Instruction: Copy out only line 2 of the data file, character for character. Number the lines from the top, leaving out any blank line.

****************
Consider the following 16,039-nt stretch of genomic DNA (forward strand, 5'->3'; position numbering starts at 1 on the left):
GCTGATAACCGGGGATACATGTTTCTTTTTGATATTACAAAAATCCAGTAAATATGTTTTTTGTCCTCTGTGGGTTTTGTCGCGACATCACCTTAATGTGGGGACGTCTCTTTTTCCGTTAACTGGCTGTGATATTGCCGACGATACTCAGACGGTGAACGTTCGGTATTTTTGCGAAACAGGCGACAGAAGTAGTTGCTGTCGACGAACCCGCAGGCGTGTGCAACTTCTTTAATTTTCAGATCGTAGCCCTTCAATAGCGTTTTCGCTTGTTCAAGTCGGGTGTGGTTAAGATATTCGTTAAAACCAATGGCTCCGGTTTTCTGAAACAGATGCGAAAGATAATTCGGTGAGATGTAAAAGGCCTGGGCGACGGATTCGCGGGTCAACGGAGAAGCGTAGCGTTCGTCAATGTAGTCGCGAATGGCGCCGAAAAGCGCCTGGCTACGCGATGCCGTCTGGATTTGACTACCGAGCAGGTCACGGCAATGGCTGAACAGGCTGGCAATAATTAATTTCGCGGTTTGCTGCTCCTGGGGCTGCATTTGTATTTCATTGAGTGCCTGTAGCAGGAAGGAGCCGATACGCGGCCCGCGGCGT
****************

GCTGATAACCGGGGATACATGTTTCTTTTTGATATTACAAAAATCCAGTAAATATGTTTTTTGTCCTCTGTGGGTTTTGTCGCGACATCACCTTAATGTGGGGACGTCTCTTTTTCCGTTAACTGGCTGTGATATTGCCGACGATACTCAGACGGTGAACGTTCGGTATTTTTGCGAAACAGGCGACAGAAGTAGTTGCTGTCGACGAACCCGCAGGCGTGTGCAACTTCTTTAATTTTCAGATCGTAGCCCTTCAATAGCGTTTTCGCTTGTTCAAGTCGGGTGTGGTTAAGATATTCGTTAAAACCAATGGCTCCGGTTTTCTGAAACAGATGCGAAAGATAATTCGGTGAGATGTAAAAGGCCTGGGCGACGGATTCGCGGGTCAACGGAGAAGCGTAGCGTTCGTCAATGTAGTCGCGAATGGCGCCGAAAAGCGCCTGGCTACGCGATGCCGTCTGGATTTGACTACCGAGCAGGTCACGGCAATGGCTGAACAGGCTGGCAATAATTAATTTCGCGGTTTGCTGCTCCTGGGGCTGCATTTGTATTTCATTGAGTGCCTGTAGCAGGAAGGAGCCGATACGCGGCCCGCGGCGT